In the initial discussions of application agnosticism, I mentioned that I believed Mac OS X to be further along the curve to embracing application agnosticism than other general purpose operating systems. If you look at the components that make application agnosticism possible, it appears to me that Apple embraces and utilizes more of these components than some of the other major operating systems on the market. Without this devolving into a discussion of one operating system versus another or which OS is better, allow me to mention the ways in which this appears to be the case:

  1. Mac OS X currently utilizes application-specific subsystems:

    • There is a BSD subsystem that allows many UNIX command-line applications to run without modification. Some require a simple recompile in order to run. Future versions of Mac OS X are seeking certification as an “official” flavor of UNIX from The Open Group, further increasing the compatibility and usefulness of this subsystem and its ability to run command-line UNIX applications.

    • Likewise, there is an X11 subsystem for Mac OS X as well, allowing users to run native Mac OS X applications side-by-side with X11 applications. Of course, this is certainly not an advantage possessed solely by Mac OS X as there are X11 subsystems available for Windows, and X11 is “native” to Linux distributions.

    • Future versions of Mac OS X (the next version, code-named “Leopard,” in particular) may include technologies developed years ago by Apple. Called “Red Box” at the time, these technologies would allow Mac OS X to run Windows applications at near-native speeds. Like the Intel version of Mac OS X that was buried for years before resurfacing at the start of the Intel transition, it’s very possible that Red Box could rise again in Leopard and enable Mac users to run Windows applications on their Macs. A number of others have written about this possibility; see here and here for more information. And let’s not discount WINE, which currently runs on Linux and is being ported to Mac OS X. Both of these could be considered application-specific subsystems designed to support Windows applications on Mac OS X.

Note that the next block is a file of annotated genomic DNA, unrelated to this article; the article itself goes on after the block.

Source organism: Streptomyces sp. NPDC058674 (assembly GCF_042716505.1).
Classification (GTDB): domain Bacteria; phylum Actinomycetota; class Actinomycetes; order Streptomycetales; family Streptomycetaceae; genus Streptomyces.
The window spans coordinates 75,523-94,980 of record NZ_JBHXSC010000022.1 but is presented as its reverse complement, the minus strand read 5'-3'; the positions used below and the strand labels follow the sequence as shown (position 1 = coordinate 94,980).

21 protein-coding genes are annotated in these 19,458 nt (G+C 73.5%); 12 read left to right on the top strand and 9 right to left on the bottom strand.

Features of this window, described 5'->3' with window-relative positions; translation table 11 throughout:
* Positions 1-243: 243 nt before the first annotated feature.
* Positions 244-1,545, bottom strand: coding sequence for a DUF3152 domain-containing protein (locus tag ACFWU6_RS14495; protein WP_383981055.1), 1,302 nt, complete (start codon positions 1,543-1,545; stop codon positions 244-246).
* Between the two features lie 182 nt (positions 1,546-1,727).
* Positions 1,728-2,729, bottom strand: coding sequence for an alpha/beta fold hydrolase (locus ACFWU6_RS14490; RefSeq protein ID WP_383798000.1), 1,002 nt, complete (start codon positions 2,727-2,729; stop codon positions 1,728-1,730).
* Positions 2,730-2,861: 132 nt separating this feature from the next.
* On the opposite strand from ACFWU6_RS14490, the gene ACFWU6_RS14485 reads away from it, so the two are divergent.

2. Mac OS X seems to be at the forefront of host-guest integration:

    • Parallels Desktop for Mac offers a Coherence mode, which I mentioned earlier in this article as well as here; this allows you to run virtualized applications side-by-side with host applications. No separate desktop environment, or windows inside another window. Just applications running.

    • VMware’s Fusion product, now in public beta, offers drag-and-drop interaction between the host and guest environments. Again, drag-and-drop is a function that users on the desktop have come to expect, so embedding this into a virtualization solution makes perfect sense.

    • The now-defunct Virtual PC for Mac, from Microsoft, offered a number of very innovative host-guest integrations during its lifetime. I mentioned guest file type registration already, in which guest file types that were double-clicked in the host environment caused the guest environment to launch and load the document. If I’m not mistaken, Virtual PC also offered clipboard integration as well. (I never used Virtual PC on the Windows platform, so these features may have been present or still be present in that version.)

Take a moment and think about an environment utilizing a virtualization engine with all three of the functional integrations I described above—drag-and-drop between host and guest, side-by-side host/guest windows in the same windowing system, and the ability to double-click a file in the host and have it launch in a guest. In that kind of environment, a user could easily run just about any application for just about any operating system and not have to really worry about the details. (Of course, this glosses over little details like installing the guest operating systems and the applications for those respective guest operating systems.) Being able to do that is what application agnosticism is all about. In my humble opinion, application agnosticism is virtualization’s “killer app” on the desktop.

So there’s my thoughts. What about you? Do you buy into the idea of application agnosticism? Or do you think that virtualization on the desktop is headed in a different direction? Speak up in the comments and let me know.

Metadata and Navigation

Be social and share this post!